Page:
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Training Health Professionals to use the Arts

This term, Early Career Fellow Stella Botchway teamed up with the Public Health Foundation of India (PHFI) in New Delhi to deliver an arts based course for public health professionals. The course was part of the Foundation's 'Public Health and the Arts' initiative and was supported by PHFI and the Wellcome Trust.

The aim of the course was to explore the many ways in which the arts can be used within the practice of public health. The course intended to expose health researchers and government health officials in India to the relationship between the arts and public health, and featured the work of performing artists which has led to widespread engagement and health communication.

Stella was asked to share the work she had been doing at TORCH and bring a theoretical underpinning to the initiative. Stella has been looking at how research can support initiatives using films for public good, and how such initiatives can be robustly evaluated.

India has a strong tradition of using the arts for health and wellbeing. Unlike the UK, their society, has well-developed concept of 'holistic' health, and the link between and individual's surroundings, community, culture and the potential for health is central to public life. They also have a strong sense of the value of art forms as a means to make sense of life, and be a catalyst for positive societal change.

The course showcased a fantastic array of initiatives that are harnessing the power of the arts to change people's lives. It was conceived by Dr Kartik Sharma, a public health professional leading the Public Health & the Arts Unit at PHFI. Dr Sharma has been involved in creating audio visuals from narratives of arthritis and osteoporosis patients, leading to an international public engagement award from the Wellcome Trust. Kartik also has an active involvement in film, television and the Theatre as a writer and performer.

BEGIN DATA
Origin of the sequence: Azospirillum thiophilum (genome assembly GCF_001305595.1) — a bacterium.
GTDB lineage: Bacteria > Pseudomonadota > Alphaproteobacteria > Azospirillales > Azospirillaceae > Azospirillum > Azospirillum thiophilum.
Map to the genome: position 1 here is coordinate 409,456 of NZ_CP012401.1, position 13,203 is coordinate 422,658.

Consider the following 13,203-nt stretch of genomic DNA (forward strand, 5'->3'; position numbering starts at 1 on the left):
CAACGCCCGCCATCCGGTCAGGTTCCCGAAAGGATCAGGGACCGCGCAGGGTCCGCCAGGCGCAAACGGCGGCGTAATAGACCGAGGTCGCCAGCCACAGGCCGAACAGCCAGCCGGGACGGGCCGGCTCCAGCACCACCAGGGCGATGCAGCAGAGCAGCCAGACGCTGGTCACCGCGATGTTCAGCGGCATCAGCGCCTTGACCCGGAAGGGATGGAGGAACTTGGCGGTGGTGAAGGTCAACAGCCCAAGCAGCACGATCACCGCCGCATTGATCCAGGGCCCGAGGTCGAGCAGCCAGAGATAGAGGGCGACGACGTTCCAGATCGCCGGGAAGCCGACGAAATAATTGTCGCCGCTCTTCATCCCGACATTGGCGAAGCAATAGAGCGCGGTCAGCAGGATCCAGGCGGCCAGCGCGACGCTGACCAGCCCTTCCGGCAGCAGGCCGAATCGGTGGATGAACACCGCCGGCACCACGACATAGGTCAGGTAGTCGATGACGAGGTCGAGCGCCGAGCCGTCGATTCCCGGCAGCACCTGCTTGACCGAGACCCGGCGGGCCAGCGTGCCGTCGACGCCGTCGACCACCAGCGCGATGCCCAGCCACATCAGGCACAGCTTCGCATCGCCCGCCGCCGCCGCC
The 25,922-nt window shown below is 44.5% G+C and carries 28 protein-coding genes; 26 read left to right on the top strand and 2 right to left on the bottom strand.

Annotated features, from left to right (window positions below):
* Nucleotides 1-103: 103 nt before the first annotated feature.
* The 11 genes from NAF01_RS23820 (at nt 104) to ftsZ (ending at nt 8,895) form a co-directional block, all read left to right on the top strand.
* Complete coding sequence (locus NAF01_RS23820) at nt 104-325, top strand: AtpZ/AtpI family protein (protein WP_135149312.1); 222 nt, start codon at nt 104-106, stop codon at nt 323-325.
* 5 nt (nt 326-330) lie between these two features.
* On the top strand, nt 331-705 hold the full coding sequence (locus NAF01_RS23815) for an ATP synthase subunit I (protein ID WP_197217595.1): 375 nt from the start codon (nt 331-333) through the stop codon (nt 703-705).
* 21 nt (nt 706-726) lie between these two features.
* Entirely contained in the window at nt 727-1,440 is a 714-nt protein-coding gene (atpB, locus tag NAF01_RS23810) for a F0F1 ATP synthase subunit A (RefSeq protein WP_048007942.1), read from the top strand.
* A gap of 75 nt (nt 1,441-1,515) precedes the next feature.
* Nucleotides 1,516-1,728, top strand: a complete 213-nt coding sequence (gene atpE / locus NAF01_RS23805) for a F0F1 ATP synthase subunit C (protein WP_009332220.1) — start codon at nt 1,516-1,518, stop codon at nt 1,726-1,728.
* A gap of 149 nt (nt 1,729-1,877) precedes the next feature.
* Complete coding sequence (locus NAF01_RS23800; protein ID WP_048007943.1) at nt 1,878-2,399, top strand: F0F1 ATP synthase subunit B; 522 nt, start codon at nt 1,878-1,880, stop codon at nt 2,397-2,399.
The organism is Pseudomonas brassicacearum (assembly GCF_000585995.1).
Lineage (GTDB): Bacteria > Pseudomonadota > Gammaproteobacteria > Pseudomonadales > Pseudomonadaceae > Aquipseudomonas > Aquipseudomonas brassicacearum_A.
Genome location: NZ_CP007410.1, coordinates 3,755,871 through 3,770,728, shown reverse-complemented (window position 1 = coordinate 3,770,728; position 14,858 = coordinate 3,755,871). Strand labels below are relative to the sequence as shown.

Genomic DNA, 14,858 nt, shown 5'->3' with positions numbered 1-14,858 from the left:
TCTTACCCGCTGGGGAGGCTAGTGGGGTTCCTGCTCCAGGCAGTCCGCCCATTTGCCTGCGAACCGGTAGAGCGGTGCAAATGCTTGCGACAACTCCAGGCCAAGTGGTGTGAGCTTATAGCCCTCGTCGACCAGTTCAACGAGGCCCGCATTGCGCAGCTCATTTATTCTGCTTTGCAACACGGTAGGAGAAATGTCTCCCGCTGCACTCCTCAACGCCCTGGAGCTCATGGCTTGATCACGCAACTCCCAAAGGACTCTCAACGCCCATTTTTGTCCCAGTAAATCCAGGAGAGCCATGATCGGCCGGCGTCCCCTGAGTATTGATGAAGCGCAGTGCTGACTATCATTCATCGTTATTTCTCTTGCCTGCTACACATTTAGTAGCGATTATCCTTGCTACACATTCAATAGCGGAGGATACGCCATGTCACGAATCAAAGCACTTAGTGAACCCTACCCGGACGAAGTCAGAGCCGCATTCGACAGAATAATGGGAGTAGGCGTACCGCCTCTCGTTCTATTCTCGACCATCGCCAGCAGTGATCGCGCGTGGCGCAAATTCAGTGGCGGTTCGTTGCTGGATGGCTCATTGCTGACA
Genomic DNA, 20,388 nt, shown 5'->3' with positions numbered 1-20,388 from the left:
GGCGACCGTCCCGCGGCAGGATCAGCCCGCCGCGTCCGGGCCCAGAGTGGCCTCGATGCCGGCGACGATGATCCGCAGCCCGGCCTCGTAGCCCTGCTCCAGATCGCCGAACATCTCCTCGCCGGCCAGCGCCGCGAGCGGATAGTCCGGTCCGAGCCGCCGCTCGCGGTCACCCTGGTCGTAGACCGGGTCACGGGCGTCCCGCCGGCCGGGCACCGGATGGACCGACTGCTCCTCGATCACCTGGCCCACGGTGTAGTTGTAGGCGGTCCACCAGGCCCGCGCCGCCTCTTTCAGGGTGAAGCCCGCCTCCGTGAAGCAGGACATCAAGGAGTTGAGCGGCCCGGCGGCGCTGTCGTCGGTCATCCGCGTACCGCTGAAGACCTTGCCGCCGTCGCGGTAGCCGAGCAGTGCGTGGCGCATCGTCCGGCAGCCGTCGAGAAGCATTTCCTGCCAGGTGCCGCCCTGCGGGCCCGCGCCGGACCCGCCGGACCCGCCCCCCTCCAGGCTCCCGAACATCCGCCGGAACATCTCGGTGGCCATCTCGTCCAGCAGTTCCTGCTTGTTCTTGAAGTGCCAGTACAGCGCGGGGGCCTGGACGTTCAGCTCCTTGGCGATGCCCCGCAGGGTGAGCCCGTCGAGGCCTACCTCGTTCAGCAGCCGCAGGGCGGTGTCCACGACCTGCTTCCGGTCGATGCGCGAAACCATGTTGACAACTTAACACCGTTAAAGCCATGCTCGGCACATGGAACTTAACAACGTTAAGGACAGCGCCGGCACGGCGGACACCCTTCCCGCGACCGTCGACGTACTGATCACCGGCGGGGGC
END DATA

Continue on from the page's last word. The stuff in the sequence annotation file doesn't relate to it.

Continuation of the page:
The course featured Dr Mallika Sarabhai, a national figure in India, who has won the hearts of audiences for over 45 years through her career as a dancer, TV personality, activist and political advocate. Dr Sarabhai spoke about the impact of her company, the Darpana Academy of Performing Arts, which uses dance, theatre, television and film to tackle inequalities within health and society. Her work engages audiences to further societal education and women's empowerment.

Attendees were treated to a puppet show by the Happy Hands troupe, from the famous Kathputli Colony of New Delhi. Traditional Kathputli puppetry is thought to be over two thousand years old, and as an art form has a historical role in disseminating messages of health and wellbeing. The Happy Hands group is remarkable in that they are entirely made up of women, despite puppetry being traditionally a man's profession. These women come from disadvantaged backgrounds, and are using their newfound craft to improve their communities whilst supporting themselves and their families.

The group also heard from Anika Singh at the Non-Communicable Disease team from the Regional South-East Asia Office of the World Health Organisation. Anika's team have been experimenting with animated videos in order to engage the public on challenging health topics. They have also been exploring how short videos can be used to influence policy makers at regional, national and international levels.

The award-winning Immunization Technical Support Unit from the Universal Immunization Programme of the Government of India shared how their social marketing campaign 'Mission Indradhanush' used film and social media to invigorate the full vaccination of every child in India.

The course was used to increase the confidence of Indian public health academics and government officials in using the arts when disseminating research findings and communicating with populations about health. The theories and frameworks developed at TORCH were used to support this approach, and build capacity in the workforce in designing and evaluating their own arts-based public health interventions.

The course was extremely well received, and demonstrated an appetite for more initiatives that incorporates the arts within the practice and science of public health.